5 Lessons Learned through Foster Care to Adoption

Today I’m so happy to have a guest post from my friend Kenneth Camp.  Kenneth and I went to the same college, lived in the same town and were both bloggers, so we became quick friends. He has an amazing story and he’s going to share just a bit of it here. 

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My wife and I decided 3 ½ years ago to embark on a journey. We had no idea how to begin or where it would take us. But we did feel that God was leading us down the path.


At the time we had been married for about 22 years and had no children of our own. Years before we pursued infertility treatments on two different occasions. Personally, I was ready to move on without ever having our own children. Then God interrupted my plan.


We had a plan to return overseas as missionaries when God impressed on our hearts a desire to look into foster care before we left the states. I didn’t know then or now how He reconciles domestic foster care/adoption with foreign missions. But it seemed clear to us that He wanted us to check into it.


The short story is that my wife and I obtained our license to foster and adopt in January 2011. Our first foster placement was an eight-month-old boy in June 2011. We thought he would reconcile with someone in his biological family. However, we ended up adopting him 15 months later.


As you can imagine, we learned a lot through this. I write about the entire experience in my book, Adopting the Father’s Heart.


Here I share 5 lessons I learned (I really am still learning!) from this experience:


How to Stay in the Moment

Because our foster son was originally a foster only placement, he potentially was returning to his family at any time. We were told numerous times that he was reconciling with both his parents, then his father, and then his paternal grandmother.


The only way I knew how to love my foster son and give him the care he needed was to avoid thinking about the day he might leave our home. Each day he lived with us, on that day, he was my son, so I loved and treated him as my son. I trusted that God would give me the grace needed for the when he left.


Need for Support and Encouragement

We quickly learned that we needed a network of support around us to help us care for our foster son. This included:

  • Logistical support – clothes, age-appropriate items, toys
  • Emotional support – our lives changed overnight. We needed encouragement to make it through this alteration.
  • Network of Expertise – We also needed to network and learn from other families and agencies that had foster care experience.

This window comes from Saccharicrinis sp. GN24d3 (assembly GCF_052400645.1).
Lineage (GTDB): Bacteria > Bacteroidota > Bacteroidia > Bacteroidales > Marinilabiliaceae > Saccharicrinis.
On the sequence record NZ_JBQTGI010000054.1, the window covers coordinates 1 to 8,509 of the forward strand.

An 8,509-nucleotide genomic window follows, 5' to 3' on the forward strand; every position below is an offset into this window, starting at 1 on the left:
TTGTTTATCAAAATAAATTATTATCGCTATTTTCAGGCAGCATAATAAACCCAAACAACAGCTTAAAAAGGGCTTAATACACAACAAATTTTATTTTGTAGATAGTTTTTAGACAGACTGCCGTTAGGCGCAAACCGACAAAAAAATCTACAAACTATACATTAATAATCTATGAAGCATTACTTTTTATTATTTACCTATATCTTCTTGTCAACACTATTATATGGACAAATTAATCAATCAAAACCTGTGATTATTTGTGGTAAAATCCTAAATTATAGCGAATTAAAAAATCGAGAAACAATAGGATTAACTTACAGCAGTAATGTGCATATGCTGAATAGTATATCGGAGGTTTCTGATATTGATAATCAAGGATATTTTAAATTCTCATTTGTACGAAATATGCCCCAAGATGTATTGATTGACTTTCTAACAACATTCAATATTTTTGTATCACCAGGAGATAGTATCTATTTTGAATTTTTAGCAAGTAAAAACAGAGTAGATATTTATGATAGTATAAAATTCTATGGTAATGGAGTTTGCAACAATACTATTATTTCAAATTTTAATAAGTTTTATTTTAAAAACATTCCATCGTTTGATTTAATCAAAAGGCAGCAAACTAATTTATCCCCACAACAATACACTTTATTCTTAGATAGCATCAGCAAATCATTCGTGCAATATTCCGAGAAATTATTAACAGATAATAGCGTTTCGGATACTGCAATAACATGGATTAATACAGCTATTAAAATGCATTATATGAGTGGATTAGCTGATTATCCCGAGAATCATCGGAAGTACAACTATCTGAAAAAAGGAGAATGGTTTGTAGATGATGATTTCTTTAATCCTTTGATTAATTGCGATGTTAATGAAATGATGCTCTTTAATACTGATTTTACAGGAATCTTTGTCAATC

Our Efforts Effected More than One Child

When our foster son was placed with us, I was focused on him alone. Soon I realized that our fostering him intersected our lives with an unknown number of other people.


  • Biological family. I really did not think I would have to meet and interact with our foster son’s family. That myth was quickly dispelled. Not long after, I was interceding for them.
  • Social workers, attorneys, and others associated with the case. The fact is case workers are in your home a lot when you foster. And, you have mutual involvement in a traumatic event in a family’s life.
  • Friends and family. Our decision to foster and potentially adopt continues to influence those in our circle. Many now consider how they can care for at-risk children.


Need to Live Selfless

As you can imagine, married for over 20 years with no children created several selfish tendencies. I don’t know how I could have avoided that. For example, I liked going and coming whenever and wherever I wished, the quietness of our home, and getting to eat a meal without interruption.

Parenting is a selfless act. Parenting a foster child intensifies selflessness.


How to Let Go

A lot of my friends right now are sending off their children to college for the first time. I see them wrestle with the fact that their homes will never be the same. They are letting go.

Foster parents live this each day because the child they love can leave their home at any time.

This takes sacrifice and an open heart. Yes, it is painful. But, this sacrifice reflects the heart of our Father.


That is why I entitled my book, Adopting the Father’s Heart. To care for orphans and at-risk children requires the heart of our Heavenly Father.


Check out Kenneth’s blog and his new book at kennethcamp.com.